My DNA testing results have arrived and here I am discussing the geekiest thing a geek can do: to geek out about her/his genes.

Intro

Firstly let me tell you, good fella, that there is nothing more personal than your genetic code, your genome, as it prescribes everything about you – how you look like, how you are built, who you are. Even if I would get naked and let you see myself from all angles – it would be nothing compared to scanning genetic code and seeing what’s inside it. Having said that, here you can download my full genetic scan, all gene variations from all chromosomes, including chromosome Y (the one inherited from father only), and mitochondrial DNA (the one inherited from mother only). Yes, after getting genetic test from 23andme, you not only get access to research data about your specific genes (or to be precise about gene variations – so called “SNPs” or “snips” as we humans generally have the same set of genes that differ only in some places), but also you get ability to get raw data (i.e. whole genetic scan). I will tell more about raw data later, but first let’s take a look at what 23andMe Inc. offers when it comes to research information about your genes.

Website

After logging-in you see your “home page” (first names and family names of myself and of people I share genomes with are in blue or green):

As you can see above you can see latest research results that are pertinent to your genome.

While many people do genetic test at 23andMe due to health reasons: to see what diseases have increased risk in their cases, some people (like those who were adopted for example) do it to see their ancestry.

For some reason if you are female you can’t see your paternal ancestry map (aka haplogroup distribution) unless also your father also does this genetic test (possibly difficult to do if you are adopted or your father is deceased).

Anywho, first thing I have learned from this test is that I am male, because both maternal line is known for me:

… as well as paternal line:

My ethnicity is Polish so I was not surprised with paternal line “Populations: Ukranians, Indians, Poles” although a bit surprised that it’s also popular in India, what doesn’t mean that I have origins from India, because ancestry painting shows that I am 100% European:

… but I must admit that my maternal line (see one of images above) is bigger surprise: “Populations: Finns, Saami (Lapps), Sardinians, Basques” which means that I share gene variations with folks from very north of Europe. It’s cool however because I was always thinking that I am pure Polish but it looks like I am a mixture after all – it’s good because biodiversity is healthy in genetics – if your ancestors were too closely related, you are simply more susceptible to diseases.

On the other hand obviously I have no Jewish origins as neither paternal nor maternal line indicates it, and I don’t have increased risk of diseases typical for Jewish people.

Speaking of disease risks, Type 1 Diabetes is the disease with highest risk in my case, genetically speaking:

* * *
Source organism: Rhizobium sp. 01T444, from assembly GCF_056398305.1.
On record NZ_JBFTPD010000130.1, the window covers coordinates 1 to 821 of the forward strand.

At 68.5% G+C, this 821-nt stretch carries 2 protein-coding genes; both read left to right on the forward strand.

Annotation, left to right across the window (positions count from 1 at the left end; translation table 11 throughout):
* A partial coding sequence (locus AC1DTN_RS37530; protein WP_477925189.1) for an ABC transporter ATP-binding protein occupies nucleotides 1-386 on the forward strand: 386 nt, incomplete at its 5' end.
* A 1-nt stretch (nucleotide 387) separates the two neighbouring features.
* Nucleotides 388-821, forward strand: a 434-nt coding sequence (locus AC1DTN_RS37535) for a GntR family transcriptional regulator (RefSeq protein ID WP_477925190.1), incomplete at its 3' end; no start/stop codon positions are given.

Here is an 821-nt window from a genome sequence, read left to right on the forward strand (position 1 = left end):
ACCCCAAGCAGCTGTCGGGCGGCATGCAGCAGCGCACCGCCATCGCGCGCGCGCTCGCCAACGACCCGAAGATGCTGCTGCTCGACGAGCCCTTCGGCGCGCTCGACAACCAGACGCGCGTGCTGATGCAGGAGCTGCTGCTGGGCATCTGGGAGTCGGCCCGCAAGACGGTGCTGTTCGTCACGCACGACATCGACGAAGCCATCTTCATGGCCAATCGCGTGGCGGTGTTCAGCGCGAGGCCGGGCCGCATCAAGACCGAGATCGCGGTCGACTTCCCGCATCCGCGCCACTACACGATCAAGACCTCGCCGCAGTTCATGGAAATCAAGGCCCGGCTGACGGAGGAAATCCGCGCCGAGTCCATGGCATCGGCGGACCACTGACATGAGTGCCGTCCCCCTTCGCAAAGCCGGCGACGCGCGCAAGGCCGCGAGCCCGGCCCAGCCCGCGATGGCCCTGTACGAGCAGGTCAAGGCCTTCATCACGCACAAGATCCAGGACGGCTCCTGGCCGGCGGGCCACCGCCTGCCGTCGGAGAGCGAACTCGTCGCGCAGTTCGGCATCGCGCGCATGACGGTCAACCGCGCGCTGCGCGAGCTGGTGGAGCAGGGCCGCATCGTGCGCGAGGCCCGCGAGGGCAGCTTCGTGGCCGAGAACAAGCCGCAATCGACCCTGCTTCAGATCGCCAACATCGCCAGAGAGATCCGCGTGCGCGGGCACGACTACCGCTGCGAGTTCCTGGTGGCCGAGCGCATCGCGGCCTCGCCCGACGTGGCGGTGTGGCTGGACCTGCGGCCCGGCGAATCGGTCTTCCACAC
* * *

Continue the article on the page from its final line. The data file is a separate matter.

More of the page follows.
… and apparently I am carrier of Hemochromatosis (i.e. iron overload, what’s not bad as I have “no increased risk for iron overload” as this very genetic test show):

Geez, maybe I eat too much spinach? Time to reduce it, LOL.

My drug response page shows that I am not sensitive to drinking alcohol (we Slavs have it apparently) and I can drink a lot of coffee without the risk for heart attack:

My traits page shows that I have blue eyes, blond hair and no ability to be world-class sprinter (but I could be endurance athlete):

Of course I haven’t explored all things yet, but it’s good to see some stuf like my increased IQ: “Measures of Intelligence : Higher Non-Verbal IQ”. Generally it is nice to know stuff so that for example I know what are my genetic limitations, but of course research is still limited and personal genomics is just beginning.

Another major feature of 23andMe is “relative finder”: you can send up to 5 invitations a day for contact – to share genes and info and to be able to communicate via internal messaging system. Unfortunately (?) many cousins don’t answer to requests for communication, particularly if you are ugly, of perceived lower race and ethnicity, or for other reason. The fact is (it transpires in internal member-only forums of 23andMe) some people get much more requests ignored than others.

I have received some answers from cousins whereby closest cousins 23andMe found for me, were 4th and 5th cousins:

… and apart from basic genome sharing (highest default level in case of first cousin contact) there is also extended genome sharing where you can see traits, disease risk etc of other person:

Conclusion

Oh, so you see that 23andMe test is worth every cent: you get info about diseases with increased risk for you, your ancestry, you can even find your cousins, etc.

Some people claim that genetic tests have no sense as you can’t change your genes and you can’t do anything against incurable diseases, but I think that doing a genetic test is one of the best things you can do – to prevent potential diseases, to know what traits/abilities you have, to know of your ancestry and to find cousins.

I am sure in the future all medicine will be custom-made to your specific genes and idea to do any medical research on people without knowing their genome will be called “middle ages -like butchery”.

Finally: have you seen the movie GATTACA? With personal genetic testing we are approaching this era but since there are laws in USA that prevent discrimination based on genetic testing, it’s for good, not for bad.

See also: part 1 of this 23andMe review.